Paul Lambert Tactics – Time for a fresh approach at Villa Park?
“Insanity is repeating the same mistakes and expecting different results.” ~ Albert Einstein
Albert Einstein’s famous quote was most certainly apocryphal, but if the genius physicist had actually uttered those immortal words, then I’m pretty sure he had Paul Lambert’s tactics at Villa Park in mind.
Attending Villa Park at the moment has something of a ground-hog day feel to it, in that the same frustrations build up as Lambert’s men huff and puff to break opposition teams down. Is it time for something, or perhaps even someone new? Could Paul Lambert give Niklas Helenius and Alex Tonev the opportunity to provide much-needed creativity against Everton this weekend?
In respect of Tonev, it was a brief, ten minute cameo against Spurs, but there were signs that the young winger might be the man to feature more regularly if he can add a creative spark to Villa’s home performances. Tonev had one shot, one shot on target, a successful dribble and a threatening cross during his cameo appearance and he looked eager to get on the ball and add momentum to the team.
Tonev’s manager, Paul Lambert, certainly needs a new plan as the players themselves are beginning to become frustrated. Fabian Delph lamented,
“We will go back to the drawing board and look at what we’ve done wrong and we’ll come back next week hopefully a bit stronger.”
Aston Villa have now won 3, drawn 1 and lost 4, and whilst Lambert’s team have accumulated a respectable amount of points against the likes of Arsenal, Man City and Norwich, the manager needs to ensure that Villa become a more effective team at home against smaller clubs.
Villa’s lack of attacking threat is clear as the team averages three shots on target per game, whilst enjoying a diminished share of possession with 41%. Fans frustrations contain the nagging annoyance that Villa failed to buy an attacking midfielder in the summer, exacerbated by the fact that Tonev is sitting on the sidelines, and Grealish and Carruthers are farmed out on loan.
In terms of tactics, Villa are desperately in need of new ideas.
Mourinho’s Villa-stopping Blueprint
Premier League managers Jose Mourinho and Brendan Rogers have identified a tactic to stifle Aston Villa’s counter attacks in both home and away matches. Mourinho set out to play with relatively withdrawn fullbacks at Stamford Bridge when Chelsea were in attack. Chelsea nullified Villa’s counter-attacking threat reasonably well in transition as Mourinho’s full backs didn’t over-commit offensively. It was a simple and effective tactic, and one which Brendan Rogers then copied.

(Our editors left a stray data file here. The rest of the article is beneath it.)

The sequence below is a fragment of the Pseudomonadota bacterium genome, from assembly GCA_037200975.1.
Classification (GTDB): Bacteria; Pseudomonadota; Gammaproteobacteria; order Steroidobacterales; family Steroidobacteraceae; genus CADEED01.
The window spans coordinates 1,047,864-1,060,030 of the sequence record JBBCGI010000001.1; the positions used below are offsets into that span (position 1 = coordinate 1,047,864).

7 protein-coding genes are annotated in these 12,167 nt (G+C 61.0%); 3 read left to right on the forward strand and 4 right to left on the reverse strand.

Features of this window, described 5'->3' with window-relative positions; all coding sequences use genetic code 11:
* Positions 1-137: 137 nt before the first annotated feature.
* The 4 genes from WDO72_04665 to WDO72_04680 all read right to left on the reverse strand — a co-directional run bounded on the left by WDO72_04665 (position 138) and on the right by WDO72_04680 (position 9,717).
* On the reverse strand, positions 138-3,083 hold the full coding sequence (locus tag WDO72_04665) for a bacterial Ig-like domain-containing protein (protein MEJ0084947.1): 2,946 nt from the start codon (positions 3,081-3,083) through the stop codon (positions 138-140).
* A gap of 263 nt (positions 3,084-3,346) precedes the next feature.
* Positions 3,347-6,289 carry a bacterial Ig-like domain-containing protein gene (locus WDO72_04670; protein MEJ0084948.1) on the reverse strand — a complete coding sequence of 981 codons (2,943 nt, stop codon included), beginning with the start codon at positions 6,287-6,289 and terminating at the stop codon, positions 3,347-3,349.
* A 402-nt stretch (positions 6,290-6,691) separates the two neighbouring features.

The tactic worked for Brendan Rogers at Villa Park where Villa routinely struggle, but the tactics success in an away match is perhaps more worrying. Villa have picked up more wins in away matches under Lambert than they have at home, and the team rely heavily on the effectiveness of their counter attacks in away games (such as in the matches away to Liverpool and Everton last season for example).
Jose Mourinho is one of the best coaches in the world, if not the best, but you don’t have to be the best coach in the world to work out how to put the brakes on Villa’s attacking play at the moment. In any event, Villa’s counter attacks were something that Mourinho focused on prior to the game at Stamford Bridge. The Chelsea manager gave the impression that he had taken a cursory glance at Villa’s tactics but hadn’t seen much in them to worry him,
“Last season they had more points away from home than at Villa Park. They are a team with qualities to play away, to play the counter-attack game they played at the Emirates.”
After the match, Mourinho congratulated himself on his simple but effective tactic of stifling Villa’s main weapon of attack, “We killed their counter attacks because we played with great balance between the lines – we were very good.”
Mourinho abstractly added, “I thought I might need Azpilicueta as he is very fast for Villa’s counter-attack situations,” but Mourinho didn’t need Azpilicueta.
Liverpool manager Brendan Rogers likewise set out his game plan well in advance of the match at Villa Park and he also came away with three points. “It’s just about trying to control the counter-attack, they have got fast and energetic players,” said Rogers.
What is kind of frustrating about Mourinho’s and Roger’s comments (other than having your team’s short-comings listed in public), is that Villa did not adapt or modify their game plan sufficiently in response. Arsenal, for example, were an easier opponent for Villa as Arsenal leave a lot of space in behind when they have possession. Click here for Page Two